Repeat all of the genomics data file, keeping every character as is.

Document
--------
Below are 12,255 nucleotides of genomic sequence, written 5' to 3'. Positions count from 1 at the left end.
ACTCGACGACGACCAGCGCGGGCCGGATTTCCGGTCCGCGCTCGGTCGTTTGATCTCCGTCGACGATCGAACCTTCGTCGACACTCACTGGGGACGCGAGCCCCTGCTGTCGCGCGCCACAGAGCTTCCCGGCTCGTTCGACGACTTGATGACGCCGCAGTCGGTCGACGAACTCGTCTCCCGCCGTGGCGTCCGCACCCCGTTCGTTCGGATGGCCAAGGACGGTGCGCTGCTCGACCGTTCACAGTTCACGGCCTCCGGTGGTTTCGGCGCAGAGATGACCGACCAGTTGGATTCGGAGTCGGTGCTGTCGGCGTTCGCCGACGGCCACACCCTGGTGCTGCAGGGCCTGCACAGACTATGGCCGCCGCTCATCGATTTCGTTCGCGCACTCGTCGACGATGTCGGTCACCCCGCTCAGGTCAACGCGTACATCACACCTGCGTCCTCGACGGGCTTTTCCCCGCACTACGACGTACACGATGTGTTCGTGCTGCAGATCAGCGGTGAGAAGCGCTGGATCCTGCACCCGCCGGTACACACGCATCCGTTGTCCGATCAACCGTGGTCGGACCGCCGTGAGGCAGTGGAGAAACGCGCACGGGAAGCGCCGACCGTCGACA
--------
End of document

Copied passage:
Below are 12,255 nucleotides of genomic sequence, written 5' to 3'. Positions count from 1 at the left end.
ACTCGACGACGACCAGCGCGGGCCGGATTTCCGGTCCGCGCTCGGTCGTTTGATCTCCGTCGACGATCGAACCTTCGTCGACACTCACTGGGGACGCGAGCCCCTGCTGTCGCGCGCCACAGAGCTTCCCGGCTCGTTCGACGACTTGATGACGCCGCAGTCGGTCGACGAACTCGTCTCCCGCCGTGGCGTCCGCACCCCGTTCGTTCGGATGGCCAAGGACGGTGCGCTGCTCGACCGTTCACAGTTCACGGCCTCCGGTGGTTTCGGCGCAGAGATGACCGACCAGTTGGATTCGGAGTCGGTGCTGTCGGCGTTCGCCGACGGCCACACCCTGGTGCTGCAGGGCCTGCACAGACTATGGCCGCCGCTCATCGATTTCGTTCGCGCACTCGTCGACGATGTCGGTCACCCCGCTCAGGTCAACGCGTACATCACACCTGCGTCCTCGACGGGCTTTTCCCCGCACTACGACGTACACGATGTGTTCGTGCTGCAGATCAGCGGTGAGAAGCGCTGGATCCTGCACCCGCCGGTACACACGCATCCGTTGTCCGATCAACCGTGGTCGGACCGCCGTGAGGCAGTGGAGAAACGCGCACGGGAAGCGCCGACCGTCGACA